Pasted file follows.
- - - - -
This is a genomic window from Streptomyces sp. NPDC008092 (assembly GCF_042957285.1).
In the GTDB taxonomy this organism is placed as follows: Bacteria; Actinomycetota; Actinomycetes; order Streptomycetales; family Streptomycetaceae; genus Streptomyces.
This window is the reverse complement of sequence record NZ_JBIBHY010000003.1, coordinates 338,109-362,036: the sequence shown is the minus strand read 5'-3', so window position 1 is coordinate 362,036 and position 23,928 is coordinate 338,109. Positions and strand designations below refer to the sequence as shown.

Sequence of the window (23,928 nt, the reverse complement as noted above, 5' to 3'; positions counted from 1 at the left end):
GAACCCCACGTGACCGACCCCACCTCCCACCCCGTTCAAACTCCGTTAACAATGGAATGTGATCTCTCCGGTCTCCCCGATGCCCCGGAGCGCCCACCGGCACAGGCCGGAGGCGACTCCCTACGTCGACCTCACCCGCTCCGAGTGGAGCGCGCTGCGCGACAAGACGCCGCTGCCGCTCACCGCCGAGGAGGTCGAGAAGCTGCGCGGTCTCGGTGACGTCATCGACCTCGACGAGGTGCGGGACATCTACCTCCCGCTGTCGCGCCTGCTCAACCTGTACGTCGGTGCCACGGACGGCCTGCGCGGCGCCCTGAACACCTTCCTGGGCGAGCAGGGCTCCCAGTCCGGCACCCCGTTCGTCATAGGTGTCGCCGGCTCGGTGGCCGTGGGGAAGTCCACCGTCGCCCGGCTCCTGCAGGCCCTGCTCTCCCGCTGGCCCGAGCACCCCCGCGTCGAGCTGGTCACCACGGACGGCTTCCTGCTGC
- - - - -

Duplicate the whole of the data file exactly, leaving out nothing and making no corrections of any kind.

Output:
This is a genomic window from Streptomyces sp. NPDC008092 (assembly GCF_042957285.1).
In the GTDB taxonomy this organism is placed as follows: Bacteria; Actinomycetota; Actinomycetes; order Streptomycetales; family Streptomycetaceae; genus Streptomyces.
This window is the reverse complement of sequence record NZ_JBIBHY010000003.1, coordinates 338,109-362,036: the sequence shown is the minus strand read 5'-3', so window position 1 is coordinate 362,036 and position 23,928 is coordinate 338,109. Positions and strand designations below refer to the sequence as shown.

Sequence of the window (23,928 nt, the reverse complement as noted above, 5' to 3'; positions counted from 1 at the left end):
GAACCCCACGTGACCGACCCCACCTCCCACCCCGTTCAAACTCCGTTAACAATGGAATGTGATCTCTCCGGTCTCCCCGATGCCCCGGAGCGCCCACCGGCACAGGCCGGAGGCGACTCCCTACGTCGACCTCACCCGCTCCGAGTGGAGCGCGCTGCGCGACAAGACGCCGCTGCCGCTCACCGCCGAGGAGGTCGAGAAGCTGCGCGGTCTCGGTGACGTCATCGACCTCGACGAGGTGCGGGACATCTACCTCCCGCTGTCGCGCCTGCTCAACCTGTACGTCGGTGCCACGGACGGCCTGCGCGGCGCCCTGAACACCTTCCTGGGCGAGCAGGGCTCCCAGTCCGGCACCCCGTTCGTCATAGGTGTCGCCGGCTCGGTGGCCGTGGGGAAGTCCACCGTCGCCCGGCTCCTGCAGGCCCTGCTCTCCCGCTGGCCCGAGCACCCCCGCGTCGAGCTGGTCACCACGGACGGCTTCCTGCTGC